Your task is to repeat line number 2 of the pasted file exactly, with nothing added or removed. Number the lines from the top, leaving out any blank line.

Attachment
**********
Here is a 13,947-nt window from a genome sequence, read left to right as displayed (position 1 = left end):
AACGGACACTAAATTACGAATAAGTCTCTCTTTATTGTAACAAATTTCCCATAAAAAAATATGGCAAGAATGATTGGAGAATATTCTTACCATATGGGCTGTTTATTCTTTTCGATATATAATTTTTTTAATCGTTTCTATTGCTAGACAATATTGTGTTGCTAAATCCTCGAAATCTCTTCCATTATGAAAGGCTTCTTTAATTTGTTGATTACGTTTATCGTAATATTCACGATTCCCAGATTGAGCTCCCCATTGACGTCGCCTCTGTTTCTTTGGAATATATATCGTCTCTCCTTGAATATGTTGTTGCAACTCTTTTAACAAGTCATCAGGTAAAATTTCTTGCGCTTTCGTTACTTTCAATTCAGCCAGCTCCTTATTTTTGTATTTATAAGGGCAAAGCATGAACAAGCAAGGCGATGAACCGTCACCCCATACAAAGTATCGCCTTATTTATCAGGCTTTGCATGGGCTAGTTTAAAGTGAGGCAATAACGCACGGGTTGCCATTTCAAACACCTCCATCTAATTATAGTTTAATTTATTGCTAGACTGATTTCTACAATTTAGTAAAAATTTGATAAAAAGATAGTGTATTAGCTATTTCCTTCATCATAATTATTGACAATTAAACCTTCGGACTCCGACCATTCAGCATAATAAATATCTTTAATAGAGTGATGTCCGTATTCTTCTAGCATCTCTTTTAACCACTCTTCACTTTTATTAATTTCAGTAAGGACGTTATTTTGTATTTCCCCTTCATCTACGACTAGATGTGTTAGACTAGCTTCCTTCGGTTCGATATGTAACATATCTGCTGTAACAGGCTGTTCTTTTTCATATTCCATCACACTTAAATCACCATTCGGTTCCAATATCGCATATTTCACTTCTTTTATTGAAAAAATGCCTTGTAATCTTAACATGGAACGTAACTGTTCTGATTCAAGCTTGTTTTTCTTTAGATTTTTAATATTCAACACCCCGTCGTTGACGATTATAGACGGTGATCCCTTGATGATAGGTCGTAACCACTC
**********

AACGGACACTAAATTACGAATAAGTCTCTCTTTATTGTAACAAATTTCCCATAAAAAAATATGGCAAGAATGATTGGAGAATATTCTTACCATATGGGCTGTTTATTCTTTTCGATATATAATTTTTTTAATCGTTTCTATTGCTAGACAATATTGTGTTGCTAAATCCTCGAAATCTCTTCCATTATGAAAGGCTTCTTTAATTTGTTGATTACGTTTATCGTAATATTCACGATTCCCAGATTGAGCTCCCCATTGACGTCGCCTCTGTTTCTTTGGAATATATATCGTCTCTCCTTGAATATGTTGTTGCAACTCTTTTAACAAGTCATCAGGTAAAATTTCTTGCGCTTTCGTTACTTTCAATTCAGCCAGCTCCTTATTTTTGTATTTATAAGGGCAAAGCATGAACAAGCAAGGCGATGAACCGTCACCCCATACAAAGTATCGCCTTATTTATCAGGCTTTGCATGGGCTAGTTTAAAGTGAGGCAATAACGCACGGGTTGCCATTTCAAACACCTCCATCTAATTATAGTTTAATTTATTGCTAGACTGATTTCTACAATTTAGTAAAAATTTGATAAAAAGATAGTGTATTAGCTATTTCCTTCATCATAATTATTGACAATTAAACCTTCGGACTCCGACCATTCAGCATAATAAATATCTTTAATAGAGTGATGTCCGTATTCTTCTAGCATCTCTTTTAACCACTCTTCACTTTTATTAATTTCAGTAAGGACGTTATTTTGTATTTCCCCTTCATCTACGACTAGATGTGTTAGACTAGCTTCCTTCGGTTCGATATGTAACATATCTGCTGTAACAGGCTGTTCTTTTTCATATTCCATCACACTTAAATCACCATTCGGTTCCAATATCGCATATTTCACTTCTTTTATTGAAAAAATGCCTTGTAATCTTAACATGGAACGTAACTGTTCTGATTCAAGCTTGTTTTTCTTTAGATTTTTAATATTCAACACCCCGTCGTTGACGATTATAGACGGTGATCCCTTGATGATAGGTCGTAACCACTC